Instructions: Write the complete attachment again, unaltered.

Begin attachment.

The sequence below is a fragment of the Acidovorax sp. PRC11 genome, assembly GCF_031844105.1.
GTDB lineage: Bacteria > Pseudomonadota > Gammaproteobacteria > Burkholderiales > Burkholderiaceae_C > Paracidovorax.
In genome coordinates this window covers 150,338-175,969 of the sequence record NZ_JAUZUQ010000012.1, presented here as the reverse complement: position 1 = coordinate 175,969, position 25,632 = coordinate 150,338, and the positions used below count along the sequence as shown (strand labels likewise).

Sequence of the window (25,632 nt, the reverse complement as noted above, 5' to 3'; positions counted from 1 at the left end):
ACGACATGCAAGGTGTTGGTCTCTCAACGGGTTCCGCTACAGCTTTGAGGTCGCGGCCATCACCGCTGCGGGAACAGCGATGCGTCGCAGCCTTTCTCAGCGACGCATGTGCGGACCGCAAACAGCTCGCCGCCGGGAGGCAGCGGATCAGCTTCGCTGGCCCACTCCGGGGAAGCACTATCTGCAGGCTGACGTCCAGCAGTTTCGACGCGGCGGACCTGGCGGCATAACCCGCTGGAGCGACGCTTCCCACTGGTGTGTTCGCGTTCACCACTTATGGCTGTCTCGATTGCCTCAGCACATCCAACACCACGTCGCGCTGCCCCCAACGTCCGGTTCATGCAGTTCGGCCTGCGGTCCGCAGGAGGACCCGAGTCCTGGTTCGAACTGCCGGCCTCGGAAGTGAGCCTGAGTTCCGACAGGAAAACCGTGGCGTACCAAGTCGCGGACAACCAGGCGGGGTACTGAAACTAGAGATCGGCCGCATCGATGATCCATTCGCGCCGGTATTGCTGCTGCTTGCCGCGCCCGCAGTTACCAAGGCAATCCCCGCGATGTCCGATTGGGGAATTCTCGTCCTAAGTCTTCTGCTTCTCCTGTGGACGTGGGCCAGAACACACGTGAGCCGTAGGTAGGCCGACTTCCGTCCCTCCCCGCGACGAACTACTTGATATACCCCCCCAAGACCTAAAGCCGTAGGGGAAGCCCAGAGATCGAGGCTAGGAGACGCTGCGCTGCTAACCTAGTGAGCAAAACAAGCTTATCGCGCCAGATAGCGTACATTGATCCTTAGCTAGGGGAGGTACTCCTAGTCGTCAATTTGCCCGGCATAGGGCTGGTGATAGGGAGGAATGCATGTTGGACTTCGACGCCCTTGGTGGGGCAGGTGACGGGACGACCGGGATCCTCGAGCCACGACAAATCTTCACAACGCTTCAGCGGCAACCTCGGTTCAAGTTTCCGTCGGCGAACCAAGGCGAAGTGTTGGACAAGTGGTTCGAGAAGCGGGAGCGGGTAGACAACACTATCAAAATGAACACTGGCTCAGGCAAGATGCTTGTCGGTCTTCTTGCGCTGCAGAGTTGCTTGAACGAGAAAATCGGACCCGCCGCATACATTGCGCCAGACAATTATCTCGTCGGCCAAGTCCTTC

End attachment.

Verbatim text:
The sequence below is a fragment of the Acidovorax sp. PRC11 genome, assembly GCF_031844105.1.
GTDB lineage: Bacteria > Pseudomonadota > Gammaproteobacteria > Burkholderiales > Burkholderiaceae_C > Paracidovorax.
In genome coordinates this window covers 150,338-175,969 of the sequence record NZ_JAUZUQ010000012.1, presented here as the reverse complement: position 1 = coordinate 175,969, position 25,632 = coordinate 150,338, and the positions used below count along the sequence as shown (strand labels likewise).

Sequence of the window (25,632 nt, the reverse complement as noted above, 5' to 3'; positions counted from 1 at the left end):
ACGACATGCAAGGTGTTGGTCTCTCAACGGGTTCCGCTACAGCTTTGAGGTCGCGGCCATCACCGCTGCGGGAACAGCGATGCGTCGCAGCCTTTCTCAGCGACGCATGTGCGGACCGCAAACAGCTCGCCGCCGGGAGGCAGCGGATCAGCTTCGCTGGCCCACTCCGGGGAAGCACTATCTGCAGGCTGACGTCCAGCAGTTTCGACGCGGCGGACCTGGCGGCATAACCCGCTGGAGCGACGCTTCCCACTGGTGTGTTCGCGTTCACCACTTATGGCTGTCTCGATTGCCTCAGCACATCCAACACCACGTCGCGCTGCCCCCAACGTCCGGTTCATGCAGTTCGGCCTGCGGTCCGCAGGAGGACCCGAGTCCTGGTTCGAACTGCCGGCCTCGGAAGTGAGCCTGAGTTCCGACAGGAAAACCGTGGCGTACCAAGTCGCGGACAACCAGGCGGGGTACTGAAACTAGAGATCGGCCGCATCGATGATCCATTCGCGCCGGTATTGCTGCTGCTTGCCGCGCCCGCAGTTACCAAGGCAATCCCCGCGATGTCCGATTGGGGAATTCTCGTCCTAAGTCTTCTGCTTCTCCTGTGGACGTGGGCCAGAACACACGTGAGCCGTAGGTAGGCCGACTTCCGTCCCTCCCCGCGACGAACTACTTGATATACCCCCCCAAGACCTAAAGCCGTAGGGGAAGCCCAGAGATCGAGGCTAGGAGACGCTGCGCTGCTAACCTAGTGAGCAAAACAAGCTTATCGCGCCAGATAGCGTACATTGATCCTTAGCTAGGGGAGGTACTCCTAGTCGTCAATTTGCCCGGCATAGGGCTGGTGATAGGGAGGAATGCATGTTGGACTTCGACGCCCTTGGTGGGGCAGGTGACGGGACGACCGGGATCCTCGAGCCACGACAAATCTTCACAACGCTTCAGCGGCAACCTCGGTTCAAGTTTCCGTCGGCGAACCAAGGCGAAGTGTTGGACAAGTGGTTCGAGAAGCGGGAGCGGGTAGACAACACTATCAAAATGAACACTGGCTCAGGCAAGATGCTTGTCGGTCTTCTTGCGCTGCAGAGTTGCTTGAACGAGAAAATCGGACCCGCCGCATACATTGCGCCAGACAATTATCTCGTCGGCCAAGTCCTTC